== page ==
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I have a div that I've rotated around the X-axis with perspective. The div contains text that gets blurry when the rotation is applied. Is there any way to get the text sharp on rotation around this axis? I've tried the translate3d and translateZ "hack" but without success.

.tilt {
    margin: 0 auto;
    width: 300px;
    height: 400px;
    border: 1px solid #222;

    -webkit-transform: perspective(500px) rotateX(35deg);
       -moz-transform: perspective(500px) rotateX(35deg);
            transform: perspective(500px) rotateX(35deg);
}
<div class="tilt">    Lorem ipsum dolor sit amet, consectetur adipisicing elit. Asperiores deleniti expedita nostrum ipsam culpa rem earum recusandae saepe nulla repudiandae molestiae natus consectetur neque quasi quos laudantium doloribus iusto minima!
Lorem ipsum dolor sit amet, consectetur adipisicing elit. Expedita id magnam labore doloribus velit quidem exercitationem aspernatur nobis dolore omnis deserunt culpa quibusdam nemo adipisci possimus nesciunt debitis minus ullam!
Lorem ipsum dolor sit amet, consectetur adipisicing elit. Debitis commodi assumenda sed natus eligendi! Temporibus nobis molestiae aperiam ut repudiandae doloribus eveniet quod illo. Natus reiciendis eum ab itaque enim!
Lorem ipsum dolor sit amet, consectetur adipisicing elit. Eveniet fuga recusandae quisquam voluptatibus qui ipsa pariatur dolor libero cumque quod iste error porro laborum. Non quam quidem tempora corporis veniam!</div>

3
  • it seems a common problem, look here css-tricks.com/almanac/properties/p/perspective
    – GibboK
    Oct 3, 2014 at 9:43
  • 3
    I am looking at the Fiddle on 2 monitors, on OS/X. On my external monitor, it's indeed blurry - like most text actually on my external OS/X monitor, on the Macbook pro Retina monitor it's perfect.. look : snag.gy/pmJ1W.jpg Oct 7, 2014 at 18:31
  • It seems to me the text gets rendered and then the entire rendered rectangle gets a perspective transform; the text itself does not get redrawn "in perspective". Hence, you get fatter pixels at the near end and aliasing artifacts in the center and at the far end.
    – Jongware
    Oct 7, 2014 at 21:25

1 Answer 1

20
+150

Here is a workaround to make the text less blurry. It doesn't make it pixel perfect but it is better. Tested on chrome 38 FF 32 and IE 11 windows 7.

The point is to scale the text up (x2) with font-size (in the example fiddle I also scaled the width/height of the container) and scale it back down with transform: scale(0.5);. The text is rendered with less blur than the 1:1 default scaling ratio.

Here is a screenshot (chrome 38) of both fiddles :

Less blurry text with 3D transform

And a DEMO

CSS :

.tilt {
    margin: -200px auto 0;
    width: 600px;
    height:800px;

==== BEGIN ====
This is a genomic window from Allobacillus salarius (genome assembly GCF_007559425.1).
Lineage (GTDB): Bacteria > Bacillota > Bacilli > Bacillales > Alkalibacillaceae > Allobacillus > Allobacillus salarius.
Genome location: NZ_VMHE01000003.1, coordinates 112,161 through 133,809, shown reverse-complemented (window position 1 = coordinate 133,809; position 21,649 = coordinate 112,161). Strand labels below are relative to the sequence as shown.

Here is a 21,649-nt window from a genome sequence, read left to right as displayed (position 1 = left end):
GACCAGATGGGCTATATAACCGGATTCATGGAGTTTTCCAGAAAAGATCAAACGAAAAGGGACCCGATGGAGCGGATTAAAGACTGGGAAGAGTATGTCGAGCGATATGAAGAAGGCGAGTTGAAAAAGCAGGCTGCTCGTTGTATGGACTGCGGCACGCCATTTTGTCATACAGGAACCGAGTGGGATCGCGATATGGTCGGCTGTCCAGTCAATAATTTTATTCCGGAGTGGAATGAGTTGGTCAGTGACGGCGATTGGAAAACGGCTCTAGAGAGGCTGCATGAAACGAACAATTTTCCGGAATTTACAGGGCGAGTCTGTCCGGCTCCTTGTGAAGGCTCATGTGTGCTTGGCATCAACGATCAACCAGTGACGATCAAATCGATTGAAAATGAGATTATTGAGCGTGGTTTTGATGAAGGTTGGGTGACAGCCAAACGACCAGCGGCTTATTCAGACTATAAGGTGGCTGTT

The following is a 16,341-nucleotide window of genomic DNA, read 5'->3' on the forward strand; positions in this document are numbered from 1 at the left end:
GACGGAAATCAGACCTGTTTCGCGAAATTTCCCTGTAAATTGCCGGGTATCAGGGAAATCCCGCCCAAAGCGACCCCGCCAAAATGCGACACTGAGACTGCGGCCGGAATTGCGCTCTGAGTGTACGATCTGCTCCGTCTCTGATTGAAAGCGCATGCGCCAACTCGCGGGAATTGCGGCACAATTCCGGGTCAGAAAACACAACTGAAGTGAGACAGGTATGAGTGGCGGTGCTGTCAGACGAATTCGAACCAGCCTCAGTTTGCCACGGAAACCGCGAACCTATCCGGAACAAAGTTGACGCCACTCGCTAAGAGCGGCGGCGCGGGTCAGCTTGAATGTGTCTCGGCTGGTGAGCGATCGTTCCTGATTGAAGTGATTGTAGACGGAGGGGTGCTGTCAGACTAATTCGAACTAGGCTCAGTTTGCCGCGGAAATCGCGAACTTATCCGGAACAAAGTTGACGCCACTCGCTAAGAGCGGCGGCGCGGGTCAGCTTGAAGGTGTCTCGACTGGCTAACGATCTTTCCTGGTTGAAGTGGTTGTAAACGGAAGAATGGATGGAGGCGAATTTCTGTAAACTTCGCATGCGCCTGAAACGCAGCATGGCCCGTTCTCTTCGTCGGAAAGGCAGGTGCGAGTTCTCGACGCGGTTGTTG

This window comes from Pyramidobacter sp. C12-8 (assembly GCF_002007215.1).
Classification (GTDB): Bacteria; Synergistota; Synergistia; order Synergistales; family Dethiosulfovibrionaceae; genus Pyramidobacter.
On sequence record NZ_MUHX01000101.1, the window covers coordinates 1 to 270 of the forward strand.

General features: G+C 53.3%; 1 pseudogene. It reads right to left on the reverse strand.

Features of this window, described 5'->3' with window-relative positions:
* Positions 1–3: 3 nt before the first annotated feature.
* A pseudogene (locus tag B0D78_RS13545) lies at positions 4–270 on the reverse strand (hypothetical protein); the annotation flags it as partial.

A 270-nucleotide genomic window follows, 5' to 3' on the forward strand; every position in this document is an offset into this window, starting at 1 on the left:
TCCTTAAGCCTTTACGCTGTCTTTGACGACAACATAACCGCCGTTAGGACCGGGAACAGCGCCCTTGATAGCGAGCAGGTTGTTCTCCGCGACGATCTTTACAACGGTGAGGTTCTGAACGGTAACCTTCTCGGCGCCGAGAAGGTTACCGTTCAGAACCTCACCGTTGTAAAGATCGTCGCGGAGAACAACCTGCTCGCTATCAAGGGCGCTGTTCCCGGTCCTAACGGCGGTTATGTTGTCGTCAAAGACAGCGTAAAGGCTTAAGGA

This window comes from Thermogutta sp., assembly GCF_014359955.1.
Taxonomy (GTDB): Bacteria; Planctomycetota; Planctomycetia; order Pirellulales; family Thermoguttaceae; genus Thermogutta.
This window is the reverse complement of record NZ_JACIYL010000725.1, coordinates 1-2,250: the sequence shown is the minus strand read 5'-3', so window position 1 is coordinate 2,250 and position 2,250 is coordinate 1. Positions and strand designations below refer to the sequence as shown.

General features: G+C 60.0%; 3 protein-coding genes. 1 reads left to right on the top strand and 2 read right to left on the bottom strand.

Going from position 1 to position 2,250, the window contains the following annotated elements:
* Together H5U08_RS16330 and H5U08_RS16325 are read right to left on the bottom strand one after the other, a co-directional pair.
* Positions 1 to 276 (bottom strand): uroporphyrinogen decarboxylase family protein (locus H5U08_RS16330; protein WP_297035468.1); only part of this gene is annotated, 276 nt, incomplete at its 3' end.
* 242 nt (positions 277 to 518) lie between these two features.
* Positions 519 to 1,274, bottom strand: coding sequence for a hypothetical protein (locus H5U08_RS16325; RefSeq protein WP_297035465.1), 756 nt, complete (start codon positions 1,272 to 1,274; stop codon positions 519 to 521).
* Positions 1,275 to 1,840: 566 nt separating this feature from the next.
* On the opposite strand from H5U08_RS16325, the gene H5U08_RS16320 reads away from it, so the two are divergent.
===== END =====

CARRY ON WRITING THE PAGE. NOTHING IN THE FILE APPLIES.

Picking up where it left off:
font-size:2em;
    border: 2px solid #222;


    -webkit-transform: perspective(500px) rotateX(35deg) scale(0.5);
       -moz-transform: perspective(500px) rotateX(35deg) scale(0.5);
            transform: perspective(500px) rotateX(35deg) scale(0.5);
}

Scale ratio optimization :

When the text has the default scale ratio, it is blured as we can see in the original OP fiddle. When you scale the text with a 0.1 ratio the text becomes aliased with pixel rendering bugs :

Aliased text after 3d transform and a 0.1 scale ratio

DEMO

The point is to find the best compromise between aliased and blured text. For the OP example, 0.5 gives a good result but I am sure it can be optimized.


As suggested by John Grivas, you can also add a 1px text-shadow that tends to make the middle and top lines render better :

text-shadow: 0 0 1px #101010;

DEMO


As commented by Mary Melody, some fonts render better than others, you can check this DEMO with the most popular google fonts.

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  • 4
    My friend you deserve it !.I was working two-three hours for that but I thought maybe there will be another approach so i didn't answer.This is actually a solution you adviced! And just to add if you want you can give a little shadow like that jsfiddle.net/csdtesting/fbxc4qLq . :) Oct 8, 2014 at 15:48
  • I just said that this is a solution and I liked it. I said I tried the same but added an extra text-shadow: 0 0 1px #101010; .Thats all and I upvoted.I want to support your answer! Oct 8, 2014 at 16:38
  • Of course you can. If I come up with another thought I will tell your.But you answered first and you have to win here! Oct 8, 2014 at 16:59
  • 1
    @web-tiki +0001) What about using a different font family? (IMO that looks good) - jsfiddle.net/yh6wkg20
    – Anonymous
    Oct 10, 2014 at 12:17
  • 1
    @MaryMelody thx. Yes, that looks nice, seems some fonts render better than others : jsfiddle.net/webtiki/yh6wkg20/1
    – web-tiki
    Oct 10, 2014 at 13:23

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